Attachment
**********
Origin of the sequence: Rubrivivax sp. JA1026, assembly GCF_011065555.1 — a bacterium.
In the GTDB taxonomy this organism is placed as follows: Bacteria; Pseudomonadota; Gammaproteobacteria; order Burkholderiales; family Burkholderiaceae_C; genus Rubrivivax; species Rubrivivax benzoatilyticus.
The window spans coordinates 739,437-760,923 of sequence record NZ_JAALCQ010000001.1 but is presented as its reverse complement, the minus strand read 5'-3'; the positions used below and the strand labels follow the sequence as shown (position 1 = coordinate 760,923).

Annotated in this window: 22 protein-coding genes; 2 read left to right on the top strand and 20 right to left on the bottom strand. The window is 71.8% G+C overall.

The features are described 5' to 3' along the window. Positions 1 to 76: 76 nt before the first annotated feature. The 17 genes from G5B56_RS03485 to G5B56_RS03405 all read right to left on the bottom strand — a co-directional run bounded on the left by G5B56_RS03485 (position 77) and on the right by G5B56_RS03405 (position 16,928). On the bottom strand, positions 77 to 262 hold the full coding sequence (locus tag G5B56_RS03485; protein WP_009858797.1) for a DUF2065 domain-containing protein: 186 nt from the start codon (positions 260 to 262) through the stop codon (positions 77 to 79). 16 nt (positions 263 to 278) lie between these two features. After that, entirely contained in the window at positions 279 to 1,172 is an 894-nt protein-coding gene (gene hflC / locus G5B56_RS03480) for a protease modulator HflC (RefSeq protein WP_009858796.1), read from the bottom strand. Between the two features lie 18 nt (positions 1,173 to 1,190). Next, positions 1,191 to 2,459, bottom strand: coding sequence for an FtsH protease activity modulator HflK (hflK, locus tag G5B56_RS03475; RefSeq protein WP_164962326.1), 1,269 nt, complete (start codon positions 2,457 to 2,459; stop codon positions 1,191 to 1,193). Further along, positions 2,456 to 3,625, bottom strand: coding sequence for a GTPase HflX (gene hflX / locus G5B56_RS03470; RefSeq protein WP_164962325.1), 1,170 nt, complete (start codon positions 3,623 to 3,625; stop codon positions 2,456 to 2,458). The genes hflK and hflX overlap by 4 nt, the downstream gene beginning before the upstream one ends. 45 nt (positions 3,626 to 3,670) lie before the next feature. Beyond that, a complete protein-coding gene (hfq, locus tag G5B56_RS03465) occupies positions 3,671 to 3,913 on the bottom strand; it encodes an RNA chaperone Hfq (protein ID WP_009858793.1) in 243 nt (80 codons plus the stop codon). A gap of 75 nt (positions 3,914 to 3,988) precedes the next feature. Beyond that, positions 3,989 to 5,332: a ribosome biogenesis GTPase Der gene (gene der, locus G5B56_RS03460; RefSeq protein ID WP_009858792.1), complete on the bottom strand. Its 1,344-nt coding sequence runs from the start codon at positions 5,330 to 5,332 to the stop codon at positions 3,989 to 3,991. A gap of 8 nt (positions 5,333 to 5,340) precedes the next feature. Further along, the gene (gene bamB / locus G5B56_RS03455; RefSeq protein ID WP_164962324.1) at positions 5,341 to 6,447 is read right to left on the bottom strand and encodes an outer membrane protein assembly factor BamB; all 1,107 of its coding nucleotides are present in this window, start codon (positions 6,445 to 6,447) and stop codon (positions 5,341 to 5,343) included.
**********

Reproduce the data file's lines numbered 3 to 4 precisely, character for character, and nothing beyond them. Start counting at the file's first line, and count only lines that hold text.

The window spans coordinates 739,437-760,923 of sequence record NZ_JAALCQ010000001.1 but is presented as its reverse complement, the minus strand read 5'-3'; the positions used below and the strand labels follow the sequence as shown (position 1 = coordinate 760,923).

Annotated in this window: 22 protein-coding genes; 2 read left to right on the top strand and 20 right to left on the bottom strand. The window is 71.8% G+C overall.